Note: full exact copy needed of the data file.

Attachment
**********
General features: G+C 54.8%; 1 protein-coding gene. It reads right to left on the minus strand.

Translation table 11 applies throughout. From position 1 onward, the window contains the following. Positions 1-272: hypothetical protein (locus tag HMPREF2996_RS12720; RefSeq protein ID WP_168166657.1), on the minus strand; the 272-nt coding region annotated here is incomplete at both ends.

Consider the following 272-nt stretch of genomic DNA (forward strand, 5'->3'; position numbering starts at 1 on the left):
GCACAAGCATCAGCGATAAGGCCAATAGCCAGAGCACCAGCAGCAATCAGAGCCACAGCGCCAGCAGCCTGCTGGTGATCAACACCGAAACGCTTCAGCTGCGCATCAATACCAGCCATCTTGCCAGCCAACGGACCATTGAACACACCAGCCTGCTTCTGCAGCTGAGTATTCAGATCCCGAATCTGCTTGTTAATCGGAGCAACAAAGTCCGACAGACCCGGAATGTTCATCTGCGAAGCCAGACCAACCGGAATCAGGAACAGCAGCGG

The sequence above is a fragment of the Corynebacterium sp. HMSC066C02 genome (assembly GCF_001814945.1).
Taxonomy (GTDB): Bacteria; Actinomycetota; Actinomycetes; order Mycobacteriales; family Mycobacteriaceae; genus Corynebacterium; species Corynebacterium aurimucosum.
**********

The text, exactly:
General features: G+C 54.8%; 1 protein-coding gene. It reads right to left on the minus strand.

Translation table 11 applies throughout. From position 1 onward, the window contains the following. Positions 1-272: hypothetical protein (locus tag HMPREF2996_RS12720; RefSeq protein ID WP_168166657.1), on the minus strand; the 272-nt coding region annotated here is incomplete at both ends.

Consider the following 272-nt stretch of genomic DNA (forward strand, 5'->3'; position numbering starts at 1 on the left):
GCACAAGCATCAGCGATAAGGCCAATAGCCAGAGCACCAGCAGCAATCAGAGCCACAGCGCCAGCAGCCTGCTGGTGATCAACACCGAAACGCTTCAGCTGCGCATCAATACCAGCCATCTTGCCAGCCAACGGACCATTGAACACACCAGCCTGCTTCTGCAGCTGAGTATTCAGATCCCGAATCTGCTTGTTAATCGGAGCAACAAAGTCCGACAGACCCGGAATGTTCATCTGCGAAGCCAGACCAACCGGAATCAGGAACAGCAGCGG

The sequence above is a fragment of the Corynebacterium sp. HMSC066C02 genome (assembly GCF_001814945.1).
Taxonomy (GTDB): Bacteria; Actinomycetota; Actinomycetes; order Mycobacteriales; family Mycobacteriaceae; genus Corynebacterium; species Corynebacterium aurimucosum.